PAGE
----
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What does per stirpes mean?

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Per Stirpes vs. Per Capita at Each Generation?

Say What?

While engineering your estate plan, you’re likely to come across the terms “per capita at each generation” or “per stirpes.”

(No, we are not talking about stripes here. Unfortunately, your estate plan is not available in stripes, houndstooth, or gingham). 

Instead, these terms are options for the method of asset distribution to your heirs. 

The term “per stirpes” derives itself from the Latin phrase “by branch.” In terms of your estate plan, think of your family tree and envision the branches of it. Many people preserve their family wealth by funneling resources to each and then dividing proportionately amongst surviving family members.

So how does per stirpes work? Let’s consider the following example:

Tom has 3 children: Peter, Paul and Mary.

  • Peter predeceases Tom but leaves behind 3 children. 
  • Paul predeceases Tom but leaves behind 1 child.
  • Mary is still alive when Tom passes away.

Normally, Tom’s share, upon death, would be distributed equally to each of his three children, Peter Paul and Mary.  Each should receive one-third.

Because Peter passed away before Tom, Peter’s one-third share would be equally divided among his 3 children (one-third divided by three, which equals one-ninth). Paul’s one-third share however is left to his only child. Mary would retain her one-third share. 

Under a per stirpes distribution, here is what would occur:

If you’re familiar with the British Royal Family, you’ll notice that the line of succession operates in a similar fashion. The king and queen’s first son is first in line for the throne, and their grandchild is second, not the second son of the king and queen. The succession follows the per stirpes pattern in which the direction flows down by generation. Of course, this design serves its own purpose for the royal family, but visually it represents what per stirpes would look like.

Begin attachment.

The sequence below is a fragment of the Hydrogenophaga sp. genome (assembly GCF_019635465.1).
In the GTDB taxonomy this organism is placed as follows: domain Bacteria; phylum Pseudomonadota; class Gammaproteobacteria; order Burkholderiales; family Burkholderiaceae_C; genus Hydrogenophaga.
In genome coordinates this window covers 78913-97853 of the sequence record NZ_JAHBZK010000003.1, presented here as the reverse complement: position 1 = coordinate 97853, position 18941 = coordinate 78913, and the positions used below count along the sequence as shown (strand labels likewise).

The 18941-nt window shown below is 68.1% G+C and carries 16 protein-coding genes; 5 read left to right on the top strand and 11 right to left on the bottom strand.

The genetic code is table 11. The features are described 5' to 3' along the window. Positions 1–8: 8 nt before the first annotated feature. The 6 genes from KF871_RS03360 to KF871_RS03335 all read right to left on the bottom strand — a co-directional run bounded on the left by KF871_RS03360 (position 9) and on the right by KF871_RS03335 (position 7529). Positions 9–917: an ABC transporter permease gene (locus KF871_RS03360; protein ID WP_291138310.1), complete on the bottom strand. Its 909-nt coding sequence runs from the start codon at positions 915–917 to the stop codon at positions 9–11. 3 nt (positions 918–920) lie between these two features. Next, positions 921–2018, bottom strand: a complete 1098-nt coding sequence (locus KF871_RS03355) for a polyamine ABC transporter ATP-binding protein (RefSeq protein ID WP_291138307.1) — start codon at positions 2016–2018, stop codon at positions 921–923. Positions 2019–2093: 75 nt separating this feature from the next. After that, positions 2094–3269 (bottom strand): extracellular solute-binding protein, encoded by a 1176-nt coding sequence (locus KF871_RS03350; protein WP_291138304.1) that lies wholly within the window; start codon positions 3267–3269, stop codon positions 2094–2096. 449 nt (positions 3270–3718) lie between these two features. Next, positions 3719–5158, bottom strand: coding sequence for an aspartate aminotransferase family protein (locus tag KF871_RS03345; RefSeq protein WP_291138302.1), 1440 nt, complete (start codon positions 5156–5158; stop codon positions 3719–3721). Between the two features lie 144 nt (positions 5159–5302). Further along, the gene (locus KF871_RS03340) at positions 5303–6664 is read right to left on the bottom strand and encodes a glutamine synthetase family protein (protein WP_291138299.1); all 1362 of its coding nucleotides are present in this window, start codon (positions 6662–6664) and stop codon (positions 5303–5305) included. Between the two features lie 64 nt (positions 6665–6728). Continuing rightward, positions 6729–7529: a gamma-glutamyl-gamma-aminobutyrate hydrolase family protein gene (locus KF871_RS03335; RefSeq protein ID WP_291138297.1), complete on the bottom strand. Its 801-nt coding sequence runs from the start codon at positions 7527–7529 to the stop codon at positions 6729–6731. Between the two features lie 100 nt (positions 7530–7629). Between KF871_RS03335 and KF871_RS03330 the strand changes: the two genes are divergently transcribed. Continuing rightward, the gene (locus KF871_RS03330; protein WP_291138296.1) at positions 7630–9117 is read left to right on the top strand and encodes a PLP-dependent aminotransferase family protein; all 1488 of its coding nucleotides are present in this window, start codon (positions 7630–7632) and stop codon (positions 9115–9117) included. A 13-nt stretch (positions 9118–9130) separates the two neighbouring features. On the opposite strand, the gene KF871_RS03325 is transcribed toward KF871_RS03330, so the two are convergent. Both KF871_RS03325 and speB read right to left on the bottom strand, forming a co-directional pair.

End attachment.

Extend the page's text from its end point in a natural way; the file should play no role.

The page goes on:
Per stirpes can be useful to trustmakers who intend to distribute their assets to their children first. Use of per stirpes can be additionally helpful in avoiding the need to create new documents or alter their existing Will, should one or more of their children predecease them. This approach ensures that the trustmakers’ wealth is passed on through surviving generations. 

Another method of wealth distribution is “per capita at each generation.” This Latin legal term translates to “by head,” which in estate planning means that shares are determined by number of descendants at each level. Each beneficiary will receive an equal portion of the assets, regardless of the relationship to the Trustmaker. 

Let’s refer back to our example of Tom.

Tom has 3 children: Peter, Paul and Mary.

  • Peter predeceases Tom but leaves behind 3 children. 
  • Paul predeceases Tom but leaves behind 1 child.
  • Mary is still alive when Tom passes away.

Under a per-capita at each generation approach, the distribution would look like this at the death of Peter (if Paul and Mary were alive).

But because Paul predeceased Tom as well, the distribution would now look like this:

In per-capita at each generation, since Mary holds her original one-third share, that leaves two-thirds left, to be distributed among four grandchildren. Because the grandchildren are all part of the same generation, they are treated equally in per-capita at each generation. Thus, Tom, Dick, Harry, and Polly are all cousins and they all get the same one-sixth share (which adds up to two-thirds).

Some plans may require special planning, so it is important to consult with your attorney to devise a plan for distribution that best suits your wishes. Careful planning for your family wealth will help ensure that your assets are allocated properly. 

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